Drums are able to produce sound when the stretched layer on top, the head, vibrates and amplifies the hollow center. Drums of different sizes produce different sounds due to varied hollow volumes.
Drums are one of the oldest instruments known to humans. Little is required to construct a drum, making it exceptionally easy for ancient civilizations to create and use.
A basic drum consists of two parts: the tightly stretched membrane covering the top of the drum (the head), and the hollow casing underneath. When the head of a drum is struck, it vibrates and moves air around it, creating sound waves. Normally, the sound would be somewhat dull and quiet, no matter how tightly stretched the head. However, the hollow body, beneath the head, amplifies the sound by creating a miniature echo chamber. The sound waves vibrate through the body and, upon exiting, are noticeably louder.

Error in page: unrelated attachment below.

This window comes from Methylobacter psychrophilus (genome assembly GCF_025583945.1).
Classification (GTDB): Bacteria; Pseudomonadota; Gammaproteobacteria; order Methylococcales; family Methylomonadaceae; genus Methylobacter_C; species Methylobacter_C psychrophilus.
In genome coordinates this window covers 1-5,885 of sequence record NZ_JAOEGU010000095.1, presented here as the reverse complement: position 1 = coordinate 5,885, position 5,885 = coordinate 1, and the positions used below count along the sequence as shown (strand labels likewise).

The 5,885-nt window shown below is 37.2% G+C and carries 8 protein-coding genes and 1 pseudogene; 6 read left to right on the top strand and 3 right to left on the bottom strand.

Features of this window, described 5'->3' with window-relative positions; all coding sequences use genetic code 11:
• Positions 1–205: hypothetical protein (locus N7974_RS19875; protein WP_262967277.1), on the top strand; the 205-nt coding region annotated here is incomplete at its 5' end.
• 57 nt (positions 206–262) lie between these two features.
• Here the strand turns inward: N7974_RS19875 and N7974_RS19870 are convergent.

It is possible to achieve various types of sounds from a drum through the use of different size and shape bodies, as well as hitting it with different instruments.
A standard drum set includes a smaller drum, called the snare drum, that produces a loud sharp sound, as well as a large piece, called a bass drum, that produces a deep, low sound.